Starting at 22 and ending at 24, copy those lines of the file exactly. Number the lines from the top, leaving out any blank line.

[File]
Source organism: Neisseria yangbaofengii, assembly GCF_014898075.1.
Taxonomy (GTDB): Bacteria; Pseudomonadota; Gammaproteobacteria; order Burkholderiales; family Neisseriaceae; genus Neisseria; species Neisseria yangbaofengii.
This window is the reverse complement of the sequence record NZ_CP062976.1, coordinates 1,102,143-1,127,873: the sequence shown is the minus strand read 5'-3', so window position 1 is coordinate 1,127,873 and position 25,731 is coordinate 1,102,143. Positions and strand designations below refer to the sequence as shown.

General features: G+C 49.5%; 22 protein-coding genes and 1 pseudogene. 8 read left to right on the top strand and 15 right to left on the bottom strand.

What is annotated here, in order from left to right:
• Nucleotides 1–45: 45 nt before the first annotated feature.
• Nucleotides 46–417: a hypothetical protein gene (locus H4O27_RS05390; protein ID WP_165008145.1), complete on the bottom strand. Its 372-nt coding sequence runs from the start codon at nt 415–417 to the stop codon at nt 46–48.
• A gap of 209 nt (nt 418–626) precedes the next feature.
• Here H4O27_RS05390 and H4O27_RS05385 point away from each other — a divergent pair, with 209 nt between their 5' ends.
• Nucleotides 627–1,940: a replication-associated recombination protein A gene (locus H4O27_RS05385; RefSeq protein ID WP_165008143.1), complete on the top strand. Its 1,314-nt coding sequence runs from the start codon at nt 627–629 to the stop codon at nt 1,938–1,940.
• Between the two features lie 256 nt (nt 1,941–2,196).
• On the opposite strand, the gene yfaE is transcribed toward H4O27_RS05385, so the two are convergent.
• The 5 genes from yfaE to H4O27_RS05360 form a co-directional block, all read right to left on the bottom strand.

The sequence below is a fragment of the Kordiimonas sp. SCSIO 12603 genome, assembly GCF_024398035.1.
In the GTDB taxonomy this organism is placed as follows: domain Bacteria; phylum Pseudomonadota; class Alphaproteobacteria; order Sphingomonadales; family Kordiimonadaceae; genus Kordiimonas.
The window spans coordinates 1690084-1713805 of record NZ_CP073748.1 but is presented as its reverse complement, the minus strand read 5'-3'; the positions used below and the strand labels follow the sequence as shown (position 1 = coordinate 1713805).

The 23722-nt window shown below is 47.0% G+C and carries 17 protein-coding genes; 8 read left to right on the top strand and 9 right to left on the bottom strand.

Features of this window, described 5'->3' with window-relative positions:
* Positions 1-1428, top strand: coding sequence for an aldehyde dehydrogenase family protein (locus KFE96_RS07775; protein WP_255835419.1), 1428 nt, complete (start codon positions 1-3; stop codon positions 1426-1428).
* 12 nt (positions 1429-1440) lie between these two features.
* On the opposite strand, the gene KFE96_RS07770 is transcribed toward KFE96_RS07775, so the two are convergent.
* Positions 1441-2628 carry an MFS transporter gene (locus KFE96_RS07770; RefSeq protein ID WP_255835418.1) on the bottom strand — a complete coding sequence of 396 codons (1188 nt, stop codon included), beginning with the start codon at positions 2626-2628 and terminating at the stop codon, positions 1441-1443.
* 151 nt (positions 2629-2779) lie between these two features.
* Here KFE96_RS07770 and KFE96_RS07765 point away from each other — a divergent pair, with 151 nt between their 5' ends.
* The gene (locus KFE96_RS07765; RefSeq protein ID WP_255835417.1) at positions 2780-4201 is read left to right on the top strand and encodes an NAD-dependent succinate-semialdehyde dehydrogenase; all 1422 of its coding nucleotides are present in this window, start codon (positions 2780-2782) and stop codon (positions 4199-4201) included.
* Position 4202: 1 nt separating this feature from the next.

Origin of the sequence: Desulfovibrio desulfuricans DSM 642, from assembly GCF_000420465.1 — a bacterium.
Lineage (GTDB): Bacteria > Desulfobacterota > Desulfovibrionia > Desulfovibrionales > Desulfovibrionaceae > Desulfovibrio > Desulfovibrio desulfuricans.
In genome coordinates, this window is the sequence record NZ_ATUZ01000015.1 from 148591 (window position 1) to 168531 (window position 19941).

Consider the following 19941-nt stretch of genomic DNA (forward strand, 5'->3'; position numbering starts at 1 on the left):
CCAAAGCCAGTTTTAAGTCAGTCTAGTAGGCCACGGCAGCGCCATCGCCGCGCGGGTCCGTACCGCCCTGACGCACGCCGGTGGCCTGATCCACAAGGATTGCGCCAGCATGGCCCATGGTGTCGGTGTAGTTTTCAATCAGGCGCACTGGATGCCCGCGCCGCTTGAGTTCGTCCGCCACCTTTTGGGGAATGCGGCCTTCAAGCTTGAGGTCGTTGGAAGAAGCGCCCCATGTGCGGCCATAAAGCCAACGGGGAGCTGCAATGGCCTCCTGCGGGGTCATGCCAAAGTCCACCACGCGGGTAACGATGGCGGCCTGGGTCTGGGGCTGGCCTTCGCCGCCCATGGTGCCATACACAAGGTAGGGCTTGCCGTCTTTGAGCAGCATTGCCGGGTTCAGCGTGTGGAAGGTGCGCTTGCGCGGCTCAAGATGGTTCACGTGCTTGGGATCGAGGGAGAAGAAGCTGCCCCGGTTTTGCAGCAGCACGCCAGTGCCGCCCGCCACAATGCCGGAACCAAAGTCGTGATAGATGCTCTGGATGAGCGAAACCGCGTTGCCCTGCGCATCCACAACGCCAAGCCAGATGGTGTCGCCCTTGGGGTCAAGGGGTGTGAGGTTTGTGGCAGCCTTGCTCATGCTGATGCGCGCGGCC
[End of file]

* Positions 1441-2628 carry an MFS transporter gene (locus KFE96_RS07770; RefSeq protein ID WP_255835418.1) on the bottom strand — a complete coding sequence of 396 codons (1188 nt, stop codon included), beginning with the start codon at positions 2626-2628 and terminating at the stop codon, positions 1441-1443.
* 151 nt (positions 2629-2779) lie between these two features.
* Here KFE96_RS07770 and KFE96_RS07765 point away from each other — a divergent pair, with 151 nt between their 5' ends.